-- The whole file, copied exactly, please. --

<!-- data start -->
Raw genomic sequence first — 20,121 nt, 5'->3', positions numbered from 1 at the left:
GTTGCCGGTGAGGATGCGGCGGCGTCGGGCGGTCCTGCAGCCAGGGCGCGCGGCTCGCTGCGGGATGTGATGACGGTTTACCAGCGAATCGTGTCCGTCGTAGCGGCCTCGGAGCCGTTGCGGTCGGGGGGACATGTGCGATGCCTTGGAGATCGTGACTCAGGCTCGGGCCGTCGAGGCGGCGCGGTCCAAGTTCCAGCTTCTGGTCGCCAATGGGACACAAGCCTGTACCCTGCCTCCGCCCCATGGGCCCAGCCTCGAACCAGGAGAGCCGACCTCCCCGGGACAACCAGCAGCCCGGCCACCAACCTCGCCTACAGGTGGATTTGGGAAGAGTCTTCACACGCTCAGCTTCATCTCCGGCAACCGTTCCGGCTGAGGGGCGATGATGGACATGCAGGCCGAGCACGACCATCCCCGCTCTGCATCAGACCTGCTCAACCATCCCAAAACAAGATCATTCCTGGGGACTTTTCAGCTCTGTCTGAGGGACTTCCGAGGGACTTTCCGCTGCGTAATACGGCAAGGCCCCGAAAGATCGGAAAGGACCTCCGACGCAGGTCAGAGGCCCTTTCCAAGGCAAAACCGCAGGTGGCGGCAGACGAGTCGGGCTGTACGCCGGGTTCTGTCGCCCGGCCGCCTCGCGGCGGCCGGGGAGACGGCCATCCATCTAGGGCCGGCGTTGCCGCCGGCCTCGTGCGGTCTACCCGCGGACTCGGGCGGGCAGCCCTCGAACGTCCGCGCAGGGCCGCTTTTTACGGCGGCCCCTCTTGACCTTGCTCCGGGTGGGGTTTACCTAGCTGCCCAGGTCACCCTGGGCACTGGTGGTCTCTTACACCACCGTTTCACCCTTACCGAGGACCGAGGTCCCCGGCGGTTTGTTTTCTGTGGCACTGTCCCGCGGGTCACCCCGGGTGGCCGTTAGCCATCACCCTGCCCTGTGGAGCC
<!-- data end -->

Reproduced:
Raw genomic sequence first — 20,121 nt, 5'->3', positions numbered from 1 at the left:
GTTGCCGGTGAGGATGCGGCGGCGTCGGGCGGTCCTGCAGCCAGGGCGCGCGGCTCGCTGCGGGATGTGATGACGGTTTACCAGCGAATCGTGTCCGTCGTAGCGGCCTCGGAGCCGTTGCGGTCGGGGGGACATGTGCGATGCCTTGGAGATCGTGACTCAGGCTCGGGCCGTCGAGGCGGCGCGGTCCAAGTTCCAGCTTCTGGTCGCCAATGGGACACAAGCCTGTACCCTGCCTCCGCCCCATGGGCCCAGCCTCGAACCAGGAGAGCCGACCTCCCCGGGACAACCAGCAGCCCGGCCACCAACCTCGCCTACAGGTGGATTTGGGAAGAGTCTTCACACGCTCAGCTTCATCTCCGGCAACCGTTCCGGCTGAGGGGCGATGATGGACATGCAGGCCGAGCACGACCATCCCCGCTCTGCATCAGACCTGCTCAACCATCCCAAAACAAGATCATTCCTGGGGACTTTTCAGCTCTGTCTGAGGGACTTCCGAGGGACTTTCCGCTGCGTAATACGGCAAGGCCCCGAAAGATCGGAAAGGACCTCCGACGCAGGTCAGAGGCCCTTTCCAAGGCAAAACCGCAGGTGGCGGCAGACGAGTCGGGCTGTACGCCGGGTTCTGTCGCCCGGCCGCCTCGCGGCGGCCGGGGAGACGGCCATCCATCTAGGGCCGGCGTTGCCGCCGGCCTCGTGCGGTCTACCCGCGGACTCGGGCGGGCAGCCCTCGAACGTCCGCGCAGGGCCGCTTTTTACGGCGGCCCCTCTTGACCTTGCTCCGGGTGGGGTTTACCTAGCTGCCCAGGTCACCCTGGGCACTGGTGGTCTCTTACACCACCGTTTCACCCTTACCGAGGACCGAGGTCCCCGGCGGTTTGTTTTCTGTGGCACTGTCCCGCGGGTCACCCCGGGTGGCCGTTAGCCATCACCCTGCCCTGTGGAGCC